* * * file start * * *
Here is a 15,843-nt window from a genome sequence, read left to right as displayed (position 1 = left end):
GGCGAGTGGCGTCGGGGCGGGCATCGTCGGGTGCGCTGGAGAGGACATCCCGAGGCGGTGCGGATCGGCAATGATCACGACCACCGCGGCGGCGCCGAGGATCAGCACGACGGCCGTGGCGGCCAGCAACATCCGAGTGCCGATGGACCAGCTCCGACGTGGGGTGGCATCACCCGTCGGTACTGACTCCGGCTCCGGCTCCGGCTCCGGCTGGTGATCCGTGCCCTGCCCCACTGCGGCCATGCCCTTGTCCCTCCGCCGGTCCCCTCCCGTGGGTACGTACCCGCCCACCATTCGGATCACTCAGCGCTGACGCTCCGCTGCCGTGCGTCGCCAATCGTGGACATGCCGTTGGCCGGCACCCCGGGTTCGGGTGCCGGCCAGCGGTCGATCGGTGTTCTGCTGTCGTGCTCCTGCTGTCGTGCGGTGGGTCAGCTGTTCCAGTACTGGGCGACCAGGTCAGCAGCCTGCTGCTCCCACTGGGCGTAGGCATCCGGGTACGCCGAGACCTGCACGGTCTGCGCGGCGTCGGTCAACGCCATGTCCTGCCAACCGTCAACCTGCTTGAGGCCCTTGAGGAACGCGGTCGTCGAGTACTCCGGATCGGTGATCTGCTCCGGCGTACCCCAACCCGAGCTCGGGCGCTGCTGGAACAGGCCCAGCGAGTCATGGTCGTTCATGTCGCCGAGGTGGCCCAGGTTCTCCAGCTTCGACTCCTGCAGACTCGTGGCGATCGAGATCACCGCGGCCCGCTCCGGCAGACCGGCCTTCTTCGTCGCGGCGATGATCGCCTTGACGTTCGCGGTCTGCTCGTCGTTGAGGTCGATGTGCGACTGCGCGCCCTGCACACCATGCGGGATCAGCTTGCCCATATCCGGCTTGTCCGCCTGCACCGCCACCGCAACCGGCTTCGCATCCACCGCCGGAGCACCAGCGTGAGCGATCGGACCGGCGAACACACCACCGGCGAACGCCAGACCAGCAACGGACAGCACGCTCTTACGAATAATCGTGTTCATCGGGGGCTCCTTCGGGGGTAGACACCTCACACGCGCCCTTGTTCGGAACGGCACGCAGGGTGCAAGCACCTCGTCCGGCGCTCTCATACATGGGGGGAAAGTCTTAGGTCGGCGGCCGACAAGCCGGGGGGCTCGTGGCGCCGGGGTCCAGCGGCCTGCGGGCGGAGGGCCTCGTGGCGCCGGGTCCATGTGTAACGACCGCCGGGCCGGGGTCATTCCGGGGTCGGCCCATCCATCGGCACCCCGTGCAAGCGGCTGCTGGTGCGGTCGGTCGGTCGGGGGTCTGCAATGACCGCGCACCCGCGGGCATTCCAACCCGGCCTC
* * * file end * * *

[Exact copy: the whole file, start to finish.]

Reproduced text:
Here is a 15,843-nt window from a genome sequence, read left to right as displayed (position 1 = left end):
GGCGAGTGGCGTCGGGGCGGGCATCGTCGGGTGCGCTGGAGAGGACATCCCGAGGCGGTGCGGATCGGCAATGATCACGACCACCGCGGCGGCGCCGAGGATCAGCACGACGGCCGTGGCGGCCAGCAACATCCGAGTGCCGATGGACCAGCTCCGACGTGGGGTGGCATCACCCGTCGGTACTGACTCCGGCTCCGGCTCCGGCTCCGGCTGGTGATCCGTGCCCTGCCCCACTGCGGCCATGCCCTTGTCCCTCCGCCGGTCCCCTCCCGTGGGTACGTACCCGCCCACCATTCGGATCACTCAGCGCTGACGCTCCGCTGCCGTGCGTCGCCAATCGTGGACATGCCGTTGGCCGGCACCCCGGGTTCGGGTGCCGGCCAGCGGTCGATCGGTGTTCTGCTGTCGTGCTCCTGCTGTCGTGCGGTGGGTCAGCTGTTCCAGTACTGGGCGACCAGGTCAGCAGCCTGCTGCTCCCACTGGGCGTAGGCATCCGGGTACGCCGAGACCTGCACGGTCTGCGCGGCGTCGGTCAACGCCATGTCCTGCCAACCGTCAACCTGCTTGAGGCCCTTGAGGAACGCGGTCGTCGAGTACTCCGGATCGGTGATCTGCTCCGGCGTACCCCAACCCGAGCTCGGGCGCTGCTGGAACAGGCCCAGCGAGTCATGGTCGTTCATGTCGCCGAGGTGGCCCAGGTTCTCCAGCTTCGACTCCTGCAGACTCGTGGCGATCGAGATCACCGCGGCCCGCTCCGGCAGACCGGCCTTCTTCGTCGCGGCGATGATCGCCTTGACGTTCGCGGTCTGCTCGTCGTTGAGGTCGATGTGCGACTGCGCGCCCTGCACACCATGCGGGATCAGCTTGCCCATATCCGGCTTGTCCGCCTGCACCGCCACCGCAACCGGCTTCGCATCCACCGCCGGAGCACCAGCGTGAGCGATCGGACCGGCGAACACACCACCGGCGAACGCCAGACCAGCAACGGACAGCACGCTCTTACGAATAATCGTGTTCATCGGGGGCTCCTTCGGGGGTAGACACCTCACACGCGCCCTTGTTCGGAACGGCACGCAGGGTGCAAGCACCTCGTCCGGCGCTCTCATACATGGGGGGAAAGTCTTAGGTCGGCGGCCGACAAGCCGGGGGGCTCGTGGCGCCGGGGTCCAGCGGCCTGCGGGCGGAGGGCCTCGTGGCGCCGGGTCCATGTGTAACGACCGCCGGGCCGGGGTCATTCCGGGGTCGGCCCATCCATCGGCACCCCGTGCAAGCGGCTGCTGGTGCGGTCGGTCGGTCGGGGGTCTGCAATGACCGCGCACCCGCGGGCATTCCAACCCGGCCTC